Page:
While sitting at work one night with a couple of colleagues with who I didn’t usually spend much time, the conversation turned unexpectedly into a bit of an open therapy session. It made me realise that a lot was going on in my head, all of which I struggled to make sense of. The act of discussing this openly was a major first step in me realising that I was not myself and needed to seek some help.
After discussing this conversation with my wife, Clare, we agreed that I should seek my doctors’ advice. Thankfully I didn’t have to wait very long for an appointment. After which, I was diagnosed with suffering from anxiety and mild depression. Bam! Not what I was expecting, but at least I knew why I had been feeling the way I had. Now it was time to start working out how I might fix myself.
I decided to take the counselling route, and with the fantastic support from my family, close friends and the local branch of Mind, I started to understand my anxiety. The cognitive behavioural therapy sessions with Mind were super helpful in understanding how I saw and react to everyday situations. The sessions also provided me with tools to help me deal with those situations too. Slowly, with a fair amount of effort, my mental health started improving, and my bouts of anxiety were getting further apart. I wasn’t out of the woods, but I was certainly on a much better path.
Where does photography come into the picture?
During this time, I had spent too many hours looking admiringly at photos of car shows. Wishing I’d been there and that I could make photographs as good as Thomas Fawdry (Three50Six), Amy Shore and Rob Overy. But I wasn’t even going to the events, so I was never going to capture any images, let alone anything near the quality of these folks. I had to snap out of this and, thanks to Clare, as 2018 started, I already had several events booked and paid for. I was determined to improve my photography, which would be my reason to get back out to the shows.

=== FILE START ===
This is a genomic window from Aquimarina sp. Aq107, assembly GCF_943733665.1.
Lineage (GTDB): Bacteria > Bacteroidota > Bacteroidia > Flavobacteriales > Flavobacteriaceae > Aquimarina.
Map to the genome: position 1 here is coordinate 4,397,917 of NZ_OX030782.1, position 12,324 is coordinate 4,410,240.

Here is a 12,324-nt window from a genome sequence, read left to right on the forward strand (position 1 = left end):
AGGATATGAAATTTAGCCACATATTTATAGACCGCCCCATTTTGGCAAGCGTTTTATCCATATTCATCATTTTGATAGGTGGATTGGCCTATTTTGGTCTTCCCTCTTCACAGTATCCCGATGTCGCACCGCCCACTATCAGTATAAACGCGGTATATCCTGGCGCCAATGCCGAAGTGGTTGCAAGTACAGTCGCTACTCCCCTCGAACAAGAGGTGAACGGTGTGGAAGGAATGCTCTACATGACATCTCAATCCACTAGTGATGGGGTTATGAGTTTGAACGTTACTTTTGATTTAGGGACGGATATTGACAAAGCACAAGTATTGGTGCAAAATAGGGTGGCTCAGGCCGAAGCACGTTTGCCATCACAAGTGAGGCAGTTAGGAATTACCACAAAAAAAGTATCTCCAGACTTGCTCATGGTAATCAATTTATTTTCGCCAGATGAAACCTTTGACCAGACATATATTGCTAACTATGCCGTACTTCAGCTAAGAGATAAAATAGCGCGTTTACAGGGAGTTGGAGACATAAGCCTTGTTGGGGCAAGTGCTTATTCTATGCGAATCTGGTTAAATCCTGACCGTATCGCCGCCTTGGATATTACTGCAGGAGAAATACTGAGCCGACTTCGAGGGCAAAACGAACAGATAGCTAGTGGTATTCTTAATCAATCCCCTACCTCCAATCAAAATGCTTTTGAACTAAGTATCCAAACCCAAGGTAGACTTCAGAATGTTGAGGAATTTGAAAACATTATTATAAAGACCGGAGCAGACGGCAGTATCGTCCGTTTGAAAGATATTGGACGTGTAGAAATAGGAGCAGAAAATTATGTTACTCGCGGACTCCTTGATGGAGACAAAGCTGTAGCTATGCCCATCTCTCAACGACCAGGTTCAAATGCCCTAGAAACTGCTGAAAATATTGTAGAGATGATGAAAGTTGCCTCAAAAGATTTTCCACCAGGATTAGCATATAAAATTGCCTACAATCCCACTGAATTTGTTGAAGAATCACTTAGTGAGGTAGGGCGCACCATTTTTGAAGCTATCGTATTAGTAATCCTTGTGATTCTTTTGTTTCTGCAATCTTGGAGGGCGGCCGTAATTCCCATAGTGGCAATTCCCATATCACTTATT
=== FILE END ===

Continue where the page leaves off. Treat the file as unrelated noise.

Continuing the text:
My Camera, a shield and a key
My camera became a shield. When I needed space, I could hide behind it, but I could drop it down and talk to people when I was comfortable. It helped me rebuild my confidence, remove the fear of going to events, and give me a good reason to attend them.
My camera also became a key to new and unexpected opportunities – like getting to know the people I’d been looking up to, along with being invited to previews and launches.
Covid, lockdown and an opportunity
Lockdown allowed me to reclaim some time, about 3 hours a day, from not commuting to London for work. This, along with empty weekends, afforded me the chance to catch up on writing up stories and sharing some of my photographs. This then led me to want to publish a book of my photographs. That book was not intended to be a portfolio; it was just for me. A printed record of my journey back to feeling human again. It was a collection of individual images, in chronological order and covering 2018 and 2019. I hope to look back over these, learn from my mistakes and be ever grateful for all the love and support from family, friends and strangers.
A special thank you
I really couldn’t have got through the issues I was having without such a loving and supportive family. Clare, you mean the world to me. I owe you so much. Skye and Max, your maturity and patience are beyond your years; you both make me so proud. I love you all.
Please help me to help others
On Sunday the 23rd of May, I’m riding in The Distinguished Gentleman’s Ride with fellow men and women worldwide to raise funds and awareness for prostate cancer and men’s mental health on behalf of Movember.
Men die on average 6 years earlier than women and for largely preventable reasons. The number of men that are suffering is growing, and we need to do something about that. So, before I press my tweed and polish my boots, I’m asking you to join me in raising funds and awareness for these causes by donating what you can for this meaningful cause and to help the men we love, live happier and healthier lives.